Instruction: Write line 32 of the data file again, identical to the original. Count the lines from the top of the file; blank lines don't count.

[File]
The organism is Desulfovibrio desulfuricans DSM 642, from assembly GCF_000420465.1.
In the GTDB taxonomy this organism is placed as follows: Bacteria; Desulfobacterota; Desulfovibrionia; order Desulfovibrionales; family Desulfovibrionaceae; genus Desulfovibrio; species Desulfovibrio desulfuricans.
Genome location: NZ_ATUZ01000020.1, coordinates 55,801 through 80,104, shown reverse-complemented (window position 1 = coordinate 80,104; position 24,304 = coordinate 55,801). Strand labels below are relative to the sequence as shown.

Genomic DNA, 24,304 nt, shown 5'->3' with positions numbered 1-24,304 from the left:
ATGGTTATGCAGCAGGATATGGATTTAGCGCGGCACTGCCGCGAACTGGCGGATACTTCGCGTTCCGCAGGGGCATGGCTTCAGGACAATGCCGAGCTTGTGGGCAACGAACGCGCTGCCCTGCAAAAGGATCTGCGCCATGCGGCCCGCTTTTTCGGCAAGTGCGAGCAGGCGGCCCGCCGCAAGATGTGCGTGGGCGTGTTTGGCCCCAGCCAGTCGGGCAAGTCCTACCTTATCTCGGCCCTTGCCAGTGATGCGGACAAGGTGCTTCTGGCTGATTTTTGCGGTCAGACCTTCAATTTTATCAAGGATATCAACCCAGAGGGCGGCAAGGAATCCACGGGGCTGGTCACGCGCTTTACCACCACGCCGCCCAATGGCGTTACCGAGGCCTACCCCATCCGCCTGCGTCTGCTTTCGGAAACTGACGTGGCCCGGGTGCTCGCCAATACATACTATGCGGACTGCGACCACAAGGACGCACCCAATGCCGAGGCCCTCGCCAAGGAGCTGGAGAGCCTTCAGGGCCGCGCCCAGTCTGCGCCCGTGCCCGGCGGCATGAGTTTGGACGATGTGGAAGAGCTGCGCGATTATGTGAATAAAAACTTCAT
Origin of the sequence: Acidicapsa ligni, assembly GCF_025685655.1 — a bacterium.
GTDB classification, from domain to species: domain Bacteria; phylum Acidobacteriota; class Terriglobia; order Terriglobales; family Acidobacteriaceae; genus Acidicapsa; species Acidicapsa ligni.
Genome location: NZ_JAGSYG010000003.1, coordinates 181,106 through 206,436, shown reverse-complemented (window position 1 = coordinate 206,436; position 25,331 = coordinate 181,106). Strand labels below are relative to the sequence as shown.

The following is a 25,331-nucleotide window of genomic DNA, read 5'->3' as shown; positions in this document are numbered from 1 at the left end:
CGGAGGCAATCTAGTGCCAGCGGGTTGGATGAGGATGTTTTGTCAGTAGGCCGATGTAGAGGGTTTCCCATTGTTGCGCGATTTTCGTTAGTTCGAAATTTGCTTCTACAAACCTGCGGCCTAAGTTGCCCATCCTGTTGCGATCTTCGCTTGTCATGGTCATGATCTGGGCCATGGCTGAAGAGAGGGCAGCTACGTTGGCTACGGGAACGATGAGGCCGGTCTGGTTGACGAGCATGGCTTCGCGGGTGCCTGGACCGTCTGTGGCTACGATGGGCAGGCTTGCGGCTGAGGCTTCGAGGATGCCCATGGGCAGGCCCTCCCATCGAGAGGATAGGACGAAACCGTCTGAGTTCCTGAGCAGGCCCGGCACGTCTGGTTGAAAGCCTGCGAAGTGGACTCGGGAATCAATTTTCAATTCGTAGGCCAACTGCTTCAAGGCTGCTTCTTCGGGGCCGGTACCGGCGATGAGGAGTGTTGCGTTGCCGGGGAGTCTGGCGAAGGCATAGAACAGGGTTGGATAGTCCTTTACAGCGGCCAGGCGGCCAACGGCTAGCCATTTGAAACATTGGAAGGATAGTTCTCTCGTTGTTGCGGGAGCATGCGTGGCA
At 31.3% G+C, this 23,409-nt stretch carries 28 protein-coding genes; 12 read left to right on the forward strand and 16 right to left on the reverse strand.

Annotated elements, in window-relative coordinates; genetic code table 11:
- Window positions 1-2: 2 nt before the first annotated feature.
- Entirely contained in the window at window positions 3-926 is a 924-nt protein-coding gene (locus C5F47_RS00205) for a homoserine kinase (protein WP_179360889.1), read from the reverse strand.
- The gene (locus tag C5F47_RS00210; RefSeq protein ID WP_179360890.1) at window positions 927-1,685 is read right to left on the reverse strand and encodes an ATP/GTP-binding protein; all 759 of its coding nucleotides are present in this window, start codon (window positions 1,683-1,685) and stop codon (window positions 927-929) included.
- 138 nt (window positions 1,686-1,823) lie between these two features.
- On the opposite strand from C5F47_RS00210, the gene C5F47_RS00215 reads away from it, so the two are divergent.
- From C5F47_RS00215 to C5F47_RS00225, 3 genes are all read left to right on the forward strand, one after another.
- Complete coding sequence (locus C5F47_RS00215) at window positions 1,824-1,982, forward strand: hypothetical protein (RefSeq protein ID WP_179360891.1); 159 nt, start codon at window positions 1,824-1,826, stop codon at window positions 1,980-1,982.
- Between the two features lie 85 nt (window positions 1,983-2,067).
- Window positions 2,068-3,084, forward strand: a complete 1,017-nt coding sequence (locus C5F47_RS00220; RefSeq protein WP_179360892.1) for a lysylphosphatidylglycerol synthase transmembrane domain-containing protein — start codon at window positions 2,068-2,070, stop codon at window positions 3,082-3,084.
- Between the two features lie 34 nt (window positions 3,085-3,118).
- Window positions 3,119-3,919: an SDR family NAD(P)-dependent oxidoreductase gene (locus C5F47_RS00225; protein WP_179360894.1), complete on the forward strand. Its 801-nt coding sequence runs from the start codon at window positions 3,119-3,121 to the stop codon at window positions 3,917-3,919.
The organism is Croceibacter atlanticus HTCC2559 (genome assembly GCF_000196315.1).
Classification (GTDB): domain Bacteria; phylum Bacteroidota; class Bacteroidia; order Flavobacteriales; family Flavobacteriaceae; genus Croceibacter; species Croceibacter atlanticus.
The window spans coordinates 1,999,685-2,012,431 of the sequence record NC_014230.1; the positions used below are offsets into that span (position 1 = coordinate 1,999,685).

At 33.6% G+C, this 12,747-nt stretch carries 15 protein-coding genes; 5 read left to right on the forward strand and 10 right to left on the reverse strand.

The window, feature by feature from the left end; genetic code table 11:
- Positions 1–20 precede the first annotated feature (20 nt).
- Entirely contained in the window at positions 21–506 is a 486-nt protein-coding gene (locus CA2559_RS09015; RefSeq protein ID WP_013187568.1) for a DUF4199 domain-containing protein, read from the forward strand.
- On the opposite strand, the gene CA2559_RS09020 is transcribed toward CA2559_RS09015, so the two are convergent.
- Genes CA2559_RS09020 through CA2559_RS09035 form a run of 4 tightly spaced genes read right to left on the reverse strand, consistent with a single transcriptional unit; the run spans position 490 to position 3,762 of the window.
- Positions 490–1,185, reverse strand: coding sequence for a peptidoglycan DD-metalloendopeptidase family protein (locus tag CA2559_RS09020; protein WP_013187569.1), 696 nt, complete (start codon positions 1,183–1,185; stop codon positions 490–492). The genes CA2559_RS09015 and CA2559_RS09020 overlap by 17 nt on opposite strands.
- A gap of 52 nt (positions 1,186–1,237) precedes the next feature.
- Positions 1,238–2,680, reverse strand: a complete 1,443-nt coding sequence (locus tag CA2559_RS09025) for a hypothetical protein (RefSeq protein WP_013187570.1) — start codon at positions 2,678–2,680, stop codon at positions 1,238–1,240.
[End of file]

- Genes CA2559_RS09020 through CA2559_RS09035 form a run of 4 tightly spaced genes read right to left on the reverse strand, consistent with a single transcriptional unit; the run spans position 490 to position 3,762 of the window.